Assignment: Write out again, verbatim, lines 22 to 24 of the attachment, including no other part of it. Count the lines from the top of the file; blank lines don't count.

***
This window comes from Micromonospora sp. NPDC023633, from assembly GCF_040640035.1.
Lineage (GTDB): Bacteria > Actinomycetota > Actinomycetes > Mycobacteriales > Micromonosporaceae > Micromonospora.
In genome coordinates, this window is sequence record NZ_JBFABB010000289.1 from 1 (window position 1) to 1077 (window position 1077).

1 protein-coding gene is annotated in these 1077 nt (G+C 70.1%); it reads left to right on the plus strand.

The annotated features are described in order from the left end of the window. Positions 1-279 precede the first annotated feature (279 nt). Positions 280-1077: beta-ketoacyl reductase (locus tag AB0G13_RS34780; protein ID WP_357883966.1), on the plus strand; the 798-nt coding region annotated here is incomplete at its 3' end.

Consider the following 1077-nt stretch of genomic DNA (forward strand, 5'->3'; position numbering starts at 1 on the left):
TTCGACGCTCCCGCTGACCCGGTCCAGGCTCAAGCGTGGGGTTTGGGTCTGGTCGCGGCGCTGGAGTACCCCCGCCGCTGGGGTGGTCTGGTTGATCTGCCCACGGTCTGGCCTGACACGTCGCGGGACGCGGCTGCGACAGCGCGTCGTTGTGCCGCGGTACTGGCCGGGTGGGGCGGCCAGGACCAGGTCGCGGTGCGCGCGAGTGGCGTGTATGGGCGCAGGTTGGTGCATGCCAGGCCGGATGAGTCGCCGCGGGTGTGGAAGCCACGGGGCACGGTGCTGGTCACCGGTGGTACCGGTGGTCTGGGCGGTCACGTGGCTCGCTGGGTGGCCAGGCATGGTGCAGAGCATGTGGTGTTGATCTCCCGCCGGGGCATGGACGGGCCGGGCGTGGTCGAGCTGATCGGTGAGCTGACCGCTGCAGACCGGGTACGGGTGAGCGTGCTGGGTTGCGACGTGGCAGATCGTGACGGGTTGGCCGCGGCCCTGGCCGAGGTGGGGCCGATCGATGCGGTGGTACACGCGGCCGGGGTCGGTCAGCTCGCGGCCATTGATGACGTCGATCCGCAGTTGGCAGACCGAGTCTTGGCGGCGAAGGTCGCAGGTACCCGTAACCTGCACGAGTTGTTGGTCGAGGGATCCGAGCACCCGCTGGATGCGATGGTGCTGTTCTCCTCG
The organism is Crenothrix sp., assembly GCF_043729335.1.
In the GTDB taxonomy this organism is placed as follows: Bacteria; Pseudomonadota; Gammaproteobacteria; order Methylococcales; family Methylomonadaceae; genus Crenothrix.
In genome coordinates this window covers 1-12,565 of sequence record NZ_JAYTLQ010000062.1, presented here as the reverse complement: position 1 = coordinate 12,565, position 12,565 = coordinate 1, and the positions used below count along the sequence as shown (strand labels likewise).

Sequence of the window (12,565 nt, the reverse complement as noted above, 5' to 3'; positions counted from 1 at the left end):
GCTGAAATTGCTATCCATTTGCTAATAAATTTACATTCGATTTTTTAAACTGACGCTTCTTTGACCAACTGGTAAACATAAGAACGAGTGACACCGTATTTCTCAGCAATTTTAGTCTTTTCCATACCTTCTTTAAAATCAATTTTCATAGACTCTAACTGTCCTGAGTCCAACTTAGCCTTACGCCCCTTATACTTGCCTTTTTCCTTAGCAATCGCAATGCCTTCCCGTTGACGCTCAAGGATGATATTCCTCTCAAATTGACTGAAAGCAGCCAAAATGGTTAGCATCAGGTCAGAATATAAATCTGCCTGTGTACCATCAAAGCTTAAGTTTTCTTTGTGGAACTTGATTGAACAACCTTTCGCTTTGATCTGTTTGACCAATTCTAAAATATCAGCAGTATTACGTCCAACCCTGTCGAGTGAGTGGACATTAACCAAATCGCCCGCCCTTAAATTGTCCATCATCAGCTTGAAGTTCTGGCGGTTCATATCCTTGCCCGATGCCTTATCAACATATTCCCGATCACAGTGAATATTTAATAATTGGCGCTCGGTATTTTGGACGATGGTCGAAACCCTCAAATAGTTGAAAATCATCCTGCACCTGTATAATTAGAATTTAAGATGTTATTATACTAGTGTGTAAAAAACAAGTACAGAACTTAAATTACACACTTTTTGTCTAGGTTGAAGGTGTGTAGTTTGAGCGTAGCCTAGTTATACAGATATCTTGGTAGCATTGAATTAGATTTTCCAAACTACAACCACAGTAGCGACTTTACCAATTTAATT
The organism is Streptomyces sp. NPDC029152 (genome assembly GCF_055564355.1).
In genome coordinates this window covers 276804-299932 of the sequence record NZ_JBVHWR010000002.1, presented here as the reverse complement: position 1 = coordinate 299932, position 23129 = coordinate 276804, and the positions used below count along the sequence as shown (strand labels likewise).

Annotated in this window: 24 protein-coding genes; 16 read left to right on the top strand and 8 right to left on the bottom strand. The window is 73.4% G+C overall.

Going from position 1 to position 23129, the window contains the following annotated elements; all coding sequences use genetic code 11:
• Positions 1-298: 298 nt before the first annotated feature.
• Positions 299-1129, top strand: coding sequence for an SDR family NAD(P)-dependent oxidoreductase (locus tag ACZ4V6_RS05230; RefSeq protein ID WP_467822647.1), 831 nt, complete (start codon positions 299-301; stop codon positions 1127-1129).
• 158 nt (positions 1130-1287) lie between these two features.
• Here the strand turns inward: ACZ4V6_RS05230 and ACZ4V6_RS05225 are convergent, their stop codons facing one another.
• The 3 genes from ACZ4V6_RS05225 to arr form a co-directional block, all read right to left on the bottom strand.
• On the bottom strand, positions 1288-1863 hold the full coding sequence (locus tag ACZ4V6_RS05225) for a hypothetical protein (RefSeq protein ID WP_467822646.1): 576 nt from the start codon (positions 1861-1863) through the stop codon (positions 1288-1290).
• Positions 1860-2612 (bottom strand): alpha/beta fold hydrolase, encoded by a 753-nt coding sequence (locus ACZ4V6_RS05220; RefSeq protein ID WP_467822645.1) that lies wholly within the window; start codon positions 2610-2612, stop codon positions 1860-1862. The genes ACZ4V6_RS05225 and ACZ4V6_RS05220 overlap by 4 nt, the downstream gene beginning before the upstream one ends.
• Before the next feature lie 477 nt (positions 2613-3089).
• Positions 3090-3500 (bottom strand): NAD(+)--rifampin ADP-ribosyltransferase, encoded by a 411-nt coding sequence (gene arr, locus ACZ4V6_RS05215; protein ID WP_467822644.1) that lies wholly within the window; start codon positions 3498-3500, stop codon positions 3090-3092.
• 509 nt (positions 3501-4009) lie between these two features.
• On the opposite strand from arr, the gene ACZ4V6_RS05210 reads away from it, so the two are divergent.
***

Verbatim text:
• On the bottom strand, positions 1288-1863 hold the full coding sequence (locus tag ACZ4V6_RS05225) for a hypothetical protein (RefSeq protein ID WP_467822646.1): 576 nt from the start codon (positions 1861-1863) through the stop codon (positions 1288-1290).
• Positions 1860-2612 (bottom strand): alpha/beta fold hydrolase, encoded by a 753-nt coding sequence (locus ACZ4V6_RS05220; RefSeq protein ID WP_467822645.1) that lies wholly within the window; start codon positions 2610-2612, stop codon positions 1860-1862. The genes ACZ4V6_RS05225 and ACZ4V6_RS05220 overlap by 4 nt, the downstream gene beginning before the upstream one ends.
• Before the next feature lie 477 nt (positions 2613-3089).